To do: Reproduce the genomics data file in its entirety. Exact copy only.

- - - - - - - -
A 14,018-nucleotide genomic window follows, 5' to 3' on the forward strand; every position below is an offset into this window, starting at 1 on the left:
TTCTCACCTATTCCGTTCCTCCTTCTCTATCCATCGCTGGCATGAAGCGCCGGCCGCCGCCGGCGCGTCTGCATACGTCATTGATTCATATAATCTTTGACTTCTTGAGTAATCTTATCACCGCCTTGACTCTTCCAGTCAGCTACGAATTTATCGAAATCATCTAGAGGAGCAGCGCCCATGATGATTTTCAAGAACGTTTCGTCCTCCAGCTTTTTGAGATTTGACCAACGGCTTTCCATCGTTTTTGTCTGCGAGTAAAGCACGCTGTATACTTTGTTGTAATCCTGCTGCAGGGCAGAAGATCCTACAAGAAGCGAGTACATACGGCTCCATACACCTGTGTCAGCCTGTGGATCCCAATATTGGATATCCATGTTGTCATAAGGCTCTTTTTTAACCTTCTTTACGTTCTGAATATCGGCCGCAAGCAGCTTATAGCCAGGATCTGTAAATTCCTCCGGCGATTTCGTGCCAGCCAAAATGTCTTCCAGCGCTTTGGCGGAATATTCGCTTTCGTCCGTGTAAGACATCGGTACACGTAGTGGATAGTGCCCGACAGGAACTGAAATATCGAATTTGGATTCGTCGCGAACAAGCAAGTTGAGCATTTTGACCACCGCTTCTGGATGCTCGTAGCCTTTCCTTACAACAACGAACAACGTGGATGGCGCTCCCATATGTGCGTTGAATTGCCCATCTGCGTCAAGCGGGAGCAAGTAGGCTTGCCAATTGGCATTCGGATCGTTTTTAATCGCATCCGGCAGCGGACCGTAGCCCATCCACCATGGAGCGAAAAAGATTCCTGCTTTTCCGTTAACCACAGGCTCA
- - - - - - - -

A 14,018-nucleotide genomic window follows, 5' to 3' on the forward strand; every position below is an offset into this window, starting at 1 on the left:
TTCTCACCTATTCCGTTCCTCCTTCTCTATCCATCGCTGGCATGAAGCGCCGGCCGCCGCCGGCGCGTCTGCATACGTCATTGATTCATATAATCTTTGACTTCTTGAGTAATCTTATCACCGCCTTGACTCTTCCAGTCAGCTACGAATTTATCGAAATCATCTAGAGGAGCAGCGCCCATGATGATTTTCAAGAACGTTTCGTCCTCCAGCTTTTTGAGATTTGACCAACGGCTTTCCATCGTTTTTGTCTGCGAGTAAAGCACGCTGTATACTTTGTTGTAATCCTGCTGCAGGGCAGAAGATCCTACAAGAAGCGAGTACATACGGCTCCATACACCTGTGTCAGCCTGTGGATCCCAATATTGGATATCCATGTTGTCATAAGGCTCTTTTTTAACCTTCTTTACGTTCTGAATATCGGCCGCAAGCAGCTTATAGCCAGGATCTGTAAATTCCTCCGGCGATTTCGTGCCAGCCAAAATGTCTTCCAGCGCTTTGGCGGAATATTCGCTTTCGTCCGTGTAAGACATCGGTACACGTAGTGGATAGTGCCCGACAGGAACTGAAATATCGAATTTGGATTCGTCGCGAACAAGCAAGTTGAGCATTTTGACCACCGCTTCTGGATGCTCGTAGCCTTTCCTTACAACAACGAACAACGTGGATGGCGCTCCCATATGTGCGTTGAATTGCCCATCTGCGTCAAGCGGGAGCAAGTAGGCTTGCCAATTGGCATTCGGATCGTTTTTAATCGCATCCGGCAGCGGACCGTAGCCCATCCACCATGGAGCGAAAAAGATTCCTGCTTTTCCGTTAACCACAGGCTCA